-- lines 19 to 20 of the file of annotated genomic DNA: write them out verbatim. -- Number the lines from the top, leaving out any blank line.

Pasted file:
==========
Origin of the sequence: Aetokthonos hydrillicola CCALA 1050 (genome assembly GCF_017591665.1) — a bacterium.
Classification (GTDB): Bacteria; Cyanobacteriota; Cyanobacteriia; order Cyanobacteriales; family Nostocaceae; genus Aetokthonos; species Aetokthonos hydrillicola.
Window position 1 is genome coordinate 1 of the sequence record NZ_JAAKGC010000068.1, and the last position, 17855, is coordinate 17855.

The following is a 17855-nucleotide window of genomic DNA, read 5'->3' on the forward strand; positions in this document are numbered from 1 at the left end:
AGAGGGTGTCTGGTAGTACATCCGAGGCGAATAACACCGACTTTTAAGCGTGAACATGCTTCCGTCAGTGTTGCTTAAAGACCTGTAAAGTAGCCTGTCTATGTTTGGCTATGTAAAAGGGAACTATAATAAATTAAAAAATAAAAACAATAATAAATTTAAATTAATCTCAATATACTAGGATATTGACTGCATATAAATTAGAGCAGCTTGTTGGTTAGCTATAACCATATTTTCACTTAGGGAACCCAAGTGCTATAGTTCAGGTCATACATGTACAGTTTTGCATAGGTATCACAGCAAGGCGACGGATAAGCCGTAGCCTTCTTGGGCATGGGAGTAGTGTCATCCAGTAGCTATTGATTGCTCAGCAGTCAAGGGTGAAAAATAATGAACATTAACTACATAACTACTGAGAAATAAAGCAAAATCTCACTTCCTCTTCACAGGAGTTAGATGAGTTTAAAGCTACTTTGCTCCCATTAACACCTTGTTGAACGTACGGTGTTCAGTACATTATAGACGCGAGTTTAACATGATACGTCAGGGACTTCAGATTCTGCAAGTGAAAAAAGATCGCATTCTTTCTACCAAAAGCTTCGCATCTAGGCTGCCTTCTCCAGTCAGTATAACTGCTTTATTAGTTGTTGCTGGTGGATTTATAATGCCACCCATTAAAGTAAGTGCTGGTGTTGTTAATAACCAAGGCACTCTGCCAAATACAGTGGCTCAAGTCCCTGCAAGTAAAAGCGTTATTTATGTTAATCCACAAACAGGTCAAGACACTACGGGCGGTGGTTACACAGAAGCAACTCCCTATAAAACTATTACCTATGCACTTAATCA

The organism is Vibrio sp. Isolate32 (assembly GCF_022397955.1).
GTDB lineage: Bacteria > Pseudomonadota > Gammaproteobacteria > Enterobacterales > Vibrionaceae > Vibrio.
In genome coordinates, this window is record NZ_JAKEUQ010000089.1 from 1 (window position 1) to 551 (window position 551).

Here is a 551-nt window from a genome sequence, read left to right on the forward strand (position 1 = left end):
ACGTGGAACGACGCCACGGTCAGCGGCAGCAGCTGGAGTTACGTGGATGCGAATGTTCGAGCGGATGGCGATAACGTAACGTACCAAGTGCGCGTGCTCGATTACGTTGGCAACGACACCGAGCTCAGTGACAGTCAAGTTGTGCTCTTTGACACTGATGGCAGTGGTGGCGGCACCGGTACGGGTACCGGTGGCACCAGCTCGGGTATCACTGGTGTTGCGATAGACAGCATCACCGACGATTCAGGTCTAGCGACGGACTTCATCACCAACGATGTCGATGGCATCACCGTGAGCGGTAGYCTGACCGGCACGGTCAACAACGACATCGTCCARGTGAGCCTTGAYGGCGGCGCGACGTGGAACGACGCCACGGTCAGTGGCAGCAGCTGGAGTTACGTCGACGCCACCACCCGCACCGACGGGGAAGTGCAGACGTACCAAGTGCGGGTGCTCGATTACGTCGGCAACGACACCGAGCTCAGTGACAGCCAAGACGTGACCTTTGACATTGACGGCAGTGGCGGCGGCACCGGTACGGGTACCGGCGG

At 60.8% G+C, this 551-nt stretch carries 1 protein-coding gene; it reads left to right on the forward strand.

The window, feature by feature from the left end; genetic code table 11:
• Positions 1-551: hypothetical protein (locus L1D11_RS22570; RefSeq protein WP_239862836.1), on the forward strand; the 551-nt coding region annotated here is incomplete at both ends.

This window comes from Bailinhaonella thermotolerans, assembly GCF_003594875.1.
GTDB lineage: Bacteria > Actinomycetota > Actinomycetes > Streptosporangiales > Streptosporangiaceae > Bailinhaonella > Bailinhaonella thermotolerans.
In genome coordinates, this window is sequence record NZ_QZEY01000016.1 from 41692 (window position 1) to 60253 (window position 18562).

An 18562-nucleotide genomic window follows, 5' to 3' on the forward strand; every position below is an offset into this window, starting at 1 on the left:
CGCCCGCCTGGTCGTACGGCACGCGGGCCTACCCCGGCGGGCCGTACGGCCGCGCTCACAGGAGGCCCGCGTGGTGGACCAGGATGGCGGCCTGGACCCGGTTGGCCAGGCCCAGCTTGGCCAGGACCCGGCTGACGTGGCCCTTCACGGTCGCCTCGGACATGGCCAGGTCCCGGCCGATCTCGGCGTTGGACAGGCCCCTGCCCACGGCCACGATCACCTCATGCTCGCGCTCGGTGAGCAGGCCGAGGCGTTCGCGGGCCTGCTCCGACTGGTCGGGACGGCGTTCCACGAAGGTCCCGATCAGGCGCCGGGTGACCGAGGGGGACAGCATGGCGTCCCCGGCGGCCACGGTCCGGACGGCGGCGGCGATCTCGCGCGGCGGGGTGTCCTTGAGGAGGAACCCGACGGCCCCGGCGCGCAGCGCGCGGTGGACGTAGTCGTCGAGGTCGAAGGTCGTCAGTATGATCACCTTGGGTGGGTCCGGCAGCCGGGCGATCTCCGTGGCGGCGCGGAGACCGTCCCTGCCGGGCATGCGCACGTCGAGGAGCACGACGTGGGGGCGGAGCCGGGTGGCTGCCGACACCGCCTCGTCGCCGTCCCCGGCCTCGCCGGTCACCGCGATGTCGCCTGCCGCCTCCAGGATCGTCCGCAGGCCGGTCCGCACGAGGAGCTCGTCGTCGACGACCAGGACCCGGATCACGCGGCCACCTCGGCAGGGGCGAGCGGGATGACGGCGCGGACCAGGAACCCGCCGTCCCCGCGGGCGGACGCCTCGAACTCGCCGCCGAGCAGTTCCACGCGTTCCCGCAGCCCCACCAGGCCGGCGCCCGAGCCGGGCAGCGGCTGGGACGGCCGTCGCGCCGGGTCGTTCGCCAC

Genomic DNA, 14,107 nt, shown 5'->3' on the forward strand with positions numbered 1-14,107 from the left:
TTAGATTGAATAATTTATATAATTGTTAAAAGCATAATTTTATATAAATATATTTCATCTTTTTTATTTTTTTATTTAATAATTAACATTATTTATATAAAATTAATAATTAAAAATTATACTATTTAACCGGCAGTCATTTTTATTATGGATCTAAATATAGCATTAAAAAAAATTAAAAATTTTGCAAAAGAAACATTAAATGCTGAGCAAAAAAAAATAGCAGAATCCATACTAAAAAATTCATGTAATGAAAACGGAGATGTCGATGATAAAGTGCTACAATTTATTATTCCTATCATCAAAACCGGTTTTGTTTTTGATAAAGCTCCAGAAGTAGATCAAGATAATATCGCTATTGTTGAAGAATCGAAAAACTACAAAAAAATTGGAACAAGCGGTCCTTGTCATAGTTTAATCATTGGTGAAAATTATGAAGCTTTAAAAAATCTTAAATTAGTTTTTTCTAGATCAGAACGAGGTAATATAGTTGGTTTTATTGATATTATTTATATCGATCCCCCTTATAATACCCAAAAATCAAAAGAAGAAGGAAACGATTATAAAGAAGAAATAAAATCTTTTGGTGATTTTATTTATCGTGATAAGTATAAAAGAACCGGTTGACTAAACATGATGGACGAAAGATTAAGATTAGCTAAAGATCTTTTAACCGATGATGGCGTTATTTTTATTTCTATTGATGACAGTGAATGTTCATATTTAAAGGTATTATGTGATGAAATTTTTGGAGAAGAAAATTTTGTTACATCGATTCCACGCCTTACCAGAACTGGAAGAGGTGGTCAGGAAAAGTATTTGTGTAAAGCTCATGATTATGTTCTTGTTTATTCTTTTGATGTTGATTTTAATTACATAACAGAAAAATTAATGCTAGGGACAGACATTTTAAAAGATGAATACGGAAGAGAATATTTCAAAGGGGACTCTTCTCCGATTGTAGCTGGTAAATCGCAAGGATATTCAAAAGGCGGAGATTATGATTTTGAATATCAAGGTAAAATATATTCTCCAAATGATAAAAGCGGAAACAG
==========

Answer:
Genomic DNA, 14,107 nt, shown 5'->3' on the forward strand with positions numbered 1-14,107 from the left:
TTAGATTGAATAATTTATATAATTGTTAAAAGCATAATTTTATATAAATATATTTCATCTTTTTTATTTTTTTATTTAATAATTAACATTATTTATATAAAATTAATAATTAAAAATTATACTATTTAACCGGCAGTCATTTTTATTATGGATCTAAATATAGCATTAAAAAAAATTAAAAATTTTGCAAAAGAAACATTAAATGCTGAGCAAAAAAAAATAGCAGAATCCATACTAAAAAATTCATGTAATGAAAACGGAGATGTCGATGATAAAGTGCTACAATTTATTATTCCTATCATCAAAACCGGTTTTGTTTTTGATAAAGCTCCAGAAGTAGATCAAGATAATATCGCTATTGTTGAAGAATCGAAAAACTACAAAAAAATTGGAACAAGCGGTCCTTGTCATAGTTTAATCATTGGTGAAAATTATGAAGCTTTAAAAAATCTTAAATTAGTTTTTTCTAGATCAGAACGAGGTAATATAGTTGGTTTTATTGATATTATTTATATCGATCCCCCTTATAATACCCAAAAATCAAAAGAAGAAGGAAACGATTATAAAGAAGAAATAAAATCTTTTGGTGATTTTATTTATCGTGATAAGTATAAAAGAACCGGTTGACTAAACATGATGGACGAAAGATTAAGATTAGCTAAAGATCTTTTAACCGATGATGGCGTTATTTTTATTTCTATTGATGACAGTGAATGTTCATATTTAAAGGTATTATGTGATGAAATTTTTGGAGAAGAAAATTTTGTTACATCGATTCCACGCCTTACCAGAACTGGAAGAGGTGGTCAGGAAAAGTATTTGTGTAAAGCTCATGATTATGTTCTTGTTTATTCTTTTGATGTTGATTTTAATTACATAACAGAAAAATTAATGCTAGGGACAGACATTTTAAAAGATGAATACGGAAGAGAATATTTCAAAGGGGACTCTTCTCCGATTGTAGCTGGTAAATCGCAAGGATATTCAAAAGGCGGAGATTATGATTTTGAATATCAAGGTAAAATATATTCTCCAAATGATAAAAGCGGAAACAG